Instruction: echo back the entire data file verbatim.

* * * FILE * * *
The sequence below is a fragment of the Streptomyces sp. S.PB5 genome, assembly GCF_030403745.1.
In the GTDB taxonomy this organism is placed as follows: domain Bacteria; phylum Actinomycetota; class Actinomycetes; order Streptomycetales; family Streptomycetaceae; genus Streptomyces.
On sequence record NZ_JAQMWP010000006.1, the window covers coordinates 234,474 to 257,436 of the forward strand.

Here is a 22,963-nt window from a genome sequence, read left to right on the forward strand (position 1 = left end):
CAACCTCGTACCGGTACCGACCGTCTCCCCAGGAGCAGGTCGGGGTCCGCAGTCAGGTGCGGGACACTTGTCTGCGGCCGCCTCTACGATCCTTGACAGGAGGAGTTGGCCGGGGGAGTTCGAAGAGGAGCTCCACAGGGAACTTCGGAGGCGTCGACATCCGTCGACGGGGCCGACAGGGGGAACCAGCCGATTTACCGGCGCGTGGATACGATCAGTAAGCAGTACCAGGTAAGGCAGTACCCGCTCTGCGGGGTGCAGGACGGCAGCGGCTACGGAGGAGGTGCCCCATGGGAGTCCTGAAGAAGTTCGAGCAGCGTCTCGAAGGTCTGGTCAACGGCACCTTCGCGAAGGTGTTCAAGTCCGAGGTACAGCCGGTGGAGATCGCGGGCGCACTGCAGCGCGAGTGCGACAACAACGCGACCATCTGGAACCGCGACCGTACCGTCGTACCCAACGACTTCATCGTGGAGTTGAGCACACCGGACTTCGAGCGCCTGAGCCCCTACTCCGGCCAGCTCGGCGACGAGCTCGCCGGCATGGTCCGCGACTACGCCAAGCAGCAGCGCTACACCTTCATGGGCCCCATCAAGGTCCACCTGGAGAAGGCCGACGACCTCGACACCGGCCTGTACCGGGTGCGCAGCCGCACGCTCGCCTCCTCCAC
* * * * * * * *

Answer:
The sequence below is a fragment of the Streptomyces sp. S.PB5 genome, assembly GCF_030403745.1.
In the GTDB taxonomy this organism is placed as follows: domain Bacteria; phylum Actinomycetota; class Actinomycetes; order Streptomycetales; family Streptomycetaceae; genus Streptomyces.
On sequence record NZ_JAQMWP010000006.1, the window covers coordinates 234,474 to 257,436 of the forward strand.

Here is a 22,963-nt window from a genome sequence, read left to right on the forward strand (position 1 = left end):
CAACCTCGTACCGGTACCGACCGTCTCCCCAGGAGCAGGTCGGGGTCCGCAGTCAGGTGCGGGACACTTGTCTGCGGCCGCCTCTACGATCCTTGACAGGAGGAGTTGGCCGGGGGAGTTCGAAGAGGAGCTCCACAGGGAACTTCGGAGGCGTCGACATCCGTCGACGGGGCCGACAGGGGGAACCAGCCGATTTACCGGCGCGTGGATACGATCAGTAAGCAGTACCAGGTAAGGCAGTACCCGCTCTGCGGGGTGCAGGACGGCAGCGGCTACGGAGGAGGTGCCCCATGGGAGTCCTGAAGAAGTTCGAGCAGCGTCTCGAAGGTCTGGTCAACGGCACCTTCGCGAAGGTGTTCAAGTCCGAGGTACAGCCGGTGGAGATCGCGGGCGCACTGCAGCGCGAGTGCGACAACAACGCGACCATCTGGAACCGCGACCGTACCGTCGTACCCAACGACTTCATCGTGGAGTTGAGCACACCGGACTTCGAGCGCCTGAGCCCCTACTCCGGCCAGCTCGGCGACGAGCTCGCCGGCATGGTCCGCGACTACGCCAAGCAGCAGCGCTACACCTTCATGGGCCCCATCAAGGTCCACCTGGAGAAGGCCGACGACCTCGACACCGGCCTGTACCGGGTGCGCAGCCGCACGCTCGCCTCCTCCAC